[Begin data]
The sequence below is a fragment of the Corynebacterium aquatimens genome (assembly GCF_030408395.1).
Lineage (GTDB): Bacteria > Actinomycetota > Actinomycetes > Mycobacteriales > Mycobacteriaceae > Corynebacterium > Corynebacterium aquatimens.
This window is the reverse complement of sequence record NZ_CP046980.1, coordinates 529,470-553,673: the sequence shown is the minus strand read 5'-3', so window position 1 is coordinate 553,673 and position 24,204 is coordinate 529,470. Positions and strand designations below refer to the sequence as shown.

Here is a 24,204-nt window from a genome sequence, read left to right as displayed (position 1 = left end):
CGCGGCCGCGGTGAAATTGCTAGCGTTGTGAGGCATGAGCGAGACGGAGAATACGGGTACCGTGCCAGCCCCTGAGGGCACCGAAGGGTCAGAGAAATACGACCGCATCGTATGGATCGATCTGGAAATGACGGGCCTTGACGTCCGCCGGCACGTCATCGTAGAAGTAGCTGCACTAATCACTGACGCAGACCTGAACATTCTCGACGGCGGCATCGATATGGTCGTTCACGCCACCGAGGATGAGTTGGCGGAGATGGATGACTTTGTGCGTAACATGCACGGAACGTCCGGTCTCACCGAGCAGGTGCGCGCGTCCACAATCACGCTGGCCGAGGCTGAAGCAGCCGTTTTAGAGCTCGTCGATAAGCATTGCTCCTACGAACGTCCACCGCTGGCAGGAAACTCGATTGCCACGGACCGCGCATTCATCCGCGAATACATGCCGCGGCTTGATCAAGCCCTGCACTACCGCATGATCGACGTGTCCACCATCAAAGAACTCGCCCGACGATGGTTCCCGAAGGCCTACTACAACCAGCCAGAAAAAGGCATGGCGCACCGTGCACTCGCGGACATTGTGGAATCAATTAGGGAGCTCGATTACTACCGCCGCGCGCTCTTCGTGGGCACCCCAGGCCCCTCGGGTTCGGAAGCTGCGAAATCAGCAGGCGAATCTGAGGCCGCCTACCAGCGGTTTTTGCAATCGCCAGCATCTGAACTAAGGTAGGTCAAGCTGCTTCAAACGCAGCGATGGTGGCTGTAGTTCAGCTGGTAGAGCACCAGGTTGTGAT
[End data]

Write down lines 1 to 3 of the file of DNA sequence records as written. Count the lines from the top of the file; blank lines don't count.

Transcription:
The sequence below is a fragment of the Corynebacterium aquatimens genome (assembly GCF_030408395.1).
Lineage (GTDB): Bacteria > Actinomycetota > Actinomycetes > Mycobacteriales > Mycobacteriaceae > Corynebacterium > Corynebacterium aquatimens.
This window is the reverse complement of sequence record NZ_CP046980.1, coordinates 529,470-553,673: the sequence shown is the minus strand read 5'-3', so window position 1 is coordinate 553,673 and position 24,204 is coordinate 529,470. Positions and strand designations below refer to the sequence as shown.